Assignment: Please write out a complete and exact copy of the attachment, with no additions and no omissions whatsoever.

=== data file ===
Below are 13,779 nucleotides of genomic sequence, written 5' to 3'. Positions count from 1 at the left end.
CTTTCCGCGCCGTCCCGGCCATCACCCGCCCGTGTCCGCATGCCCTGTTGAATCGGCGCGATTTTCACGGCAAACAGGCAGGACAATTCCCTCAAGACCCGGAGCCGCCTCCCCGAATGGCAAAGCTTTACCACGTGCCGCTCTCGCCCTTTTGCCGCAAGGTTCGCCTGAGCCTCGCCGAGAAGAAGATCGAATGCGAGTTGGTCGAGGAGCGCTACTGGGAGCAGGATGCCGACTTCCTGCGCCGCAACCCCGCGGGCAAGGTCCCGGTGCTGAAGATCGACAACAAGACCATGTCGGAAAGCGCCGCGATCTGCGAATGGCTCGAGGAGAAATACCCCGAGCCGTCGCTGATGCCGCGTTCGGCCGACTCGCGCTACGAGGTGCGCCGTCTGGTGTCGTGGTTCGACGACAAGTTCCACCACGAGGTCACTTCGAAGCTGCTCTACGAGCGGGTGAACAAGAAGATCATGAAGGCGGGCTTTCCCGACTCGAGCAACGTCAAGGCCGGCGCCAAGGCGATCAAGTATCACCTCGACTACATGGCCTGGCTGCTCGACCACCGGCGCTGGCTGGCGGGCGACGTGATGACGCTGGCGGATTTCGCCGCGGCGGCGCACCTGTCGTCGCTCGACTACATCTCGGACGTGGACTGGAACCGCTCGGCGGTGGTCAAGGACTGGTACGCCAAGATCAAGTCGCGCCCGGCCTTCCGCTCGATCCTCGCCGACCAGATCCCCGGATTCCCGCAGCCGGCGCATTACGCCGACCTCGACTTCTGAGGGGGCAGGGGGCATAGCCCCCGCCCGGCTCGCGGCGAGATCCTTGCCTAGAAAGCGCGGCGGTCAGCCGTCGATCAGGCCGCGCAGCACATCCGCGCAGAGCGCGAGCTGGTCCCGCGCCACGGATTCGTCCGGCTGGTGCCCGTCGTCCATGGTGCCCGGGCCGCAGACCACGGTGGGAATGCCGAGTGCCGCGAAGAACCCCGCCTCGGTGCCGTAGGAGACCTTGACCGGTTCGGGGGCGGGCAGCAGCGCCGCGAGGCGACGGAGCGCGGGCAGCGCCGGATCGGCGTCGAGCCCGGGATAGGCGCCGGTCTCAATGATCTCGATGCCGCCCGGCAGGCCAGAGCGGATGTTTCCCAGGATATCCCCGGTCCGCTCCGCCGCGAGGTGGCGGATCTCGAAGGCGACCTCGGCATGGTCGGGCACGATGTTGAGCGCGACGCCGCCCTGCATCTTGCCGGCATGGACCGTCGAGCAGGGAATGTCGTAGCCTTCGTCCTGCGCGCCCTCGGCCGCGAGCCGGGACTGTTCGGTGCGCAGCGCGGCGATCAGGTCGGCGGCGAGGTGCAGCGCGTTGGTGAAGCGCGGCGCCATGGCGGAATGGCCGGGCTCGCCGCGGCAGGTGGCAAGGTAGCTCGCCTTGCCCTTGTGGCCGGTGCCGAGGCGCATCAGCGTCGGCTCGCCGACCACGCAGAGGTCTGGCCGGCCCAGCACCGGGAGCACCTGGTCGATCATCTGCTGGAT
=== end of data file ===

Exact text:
Below are 13,779 nucleotides of genomic sequence, written 5' to 3'. Positions count from 1 at the left end.
CTTTCCGCGCCGTCCCGGCCATCACCCGCCCGTGTCCGCATGCCCTGTTGAATCGGCGCGATTTTCACGGCAAACAGGCAGGACAATTCCCTCAAGACCCGGAGCCGCCTCCCCGAATGGCAAAGCTTTACCACGTGCCGCTCTCGCCCTTTTGCCGCAAGGTTCGCCTGAGCCTCGCCGAGAAGAAGATCGAATGCGAGTTGGTCGAGGAGCGCTACTGGGAGCAGGATGCCGACTTCCTGCGCCGCAACCCCGCGGGCAAGGTCCCGGTGCTGAAGATCGACAACAAGACCATGTCGGAAAGCGCCGCGATCTGCGAATGGCTCGAGGAGAAATACCCCGAGCCGTCGCTGATGCCGCGTTCGGCCGACTCGCGCTACGAGGTGCGCCGTCTGGTGTCGTGGTTCGACGACAAGTTCCACCACGAGGTCACTTCGAAGCTGCTCTACGAGCGGGTGAACAAGAAGATCATGAAGGCGGGCTTTCCCGACTCGAGCAACGTCAAGGCCGGCGCCAAGGCGATCAAGTATCACCTCGACTACATGGCCTGGCTGCTCGACCACCGGCGCTGGCTGGCGGGCGACGTGATGACGCTGGCGGATTTCGCCGCGGCGGCGCACCTGTCGTCGCTCGACTACATCTCGGACGTGGACTGGAACCGCTCGGCGGTGGTCAAGGACTGGTACGCCAAGATCAAGTCGCGCCCGGCCTTCCGCTCGATCCTCGCCGACCAGATCCCCGGATTCCCGCAGCCGGCGCATTACGCCGACCTCGACTTCTGAGGGGGCAGGGGGCATAGCCCCCGCCCGGCTCGCGGCGAGATCCTTGCCTAGAAAGCGCGGCGGTCAGCCGTCGATCAGGCCGCGCAGCACATCCGCGCAGAGCGCGAGCTGGTCCCGCGCCACGGATTCGTCCGGCTGGTGCCCGTCGTCCATGGTGCCCGGGCCGCAGACCACGGTGGGAATGCCGAGTGCCGCGAAGAACCCCGCCTCGGTGCCGTAGGAGACCTTGACCGGTTCGGGGGCGGGCAGCAGCGCCGCGAGGCGACGGAGCGCGGGCAGCGCCGGATCGGCGTCGAGCCCGGGATAGGCGCCGGTCTCAATGATCTCGATGCCGCCCGGCAGGCCAGAGCGGATGTTTCCCAGGATATCCCCGGTCCGCTCCGCCGCGAGGTGGCGGATCTCGAAGGCGACCTCGGCATGGTCGGGCACGATGTTGAGCGCGACGCCGCCCTGCATCTTGCCGGCATGGACCGTCGAGCAGGGAATGTCGTAGCCTTCGTCCTGCGCGCCCTCGGCCGCGAGCCGGGACTGTTCGGTGCGCAGCGCGGCGATCAGGTCGGCGGCGAGGTGCAGCGCGTTGGTGAAGCGCGGCGCCATGGCGGAATGGCCGGGCTCGCCGCGGCAGGTGGCAAGGTAGCTCGCCTTGCCCTTGTGGCCGGTGCCGAGGCGCATCAGCGTCGGCTCGCCGACCACGCAGAGGTCTGGCCGGCCCAGCACCGGGAGCACCTGGTCGATCATCTGCTGGAT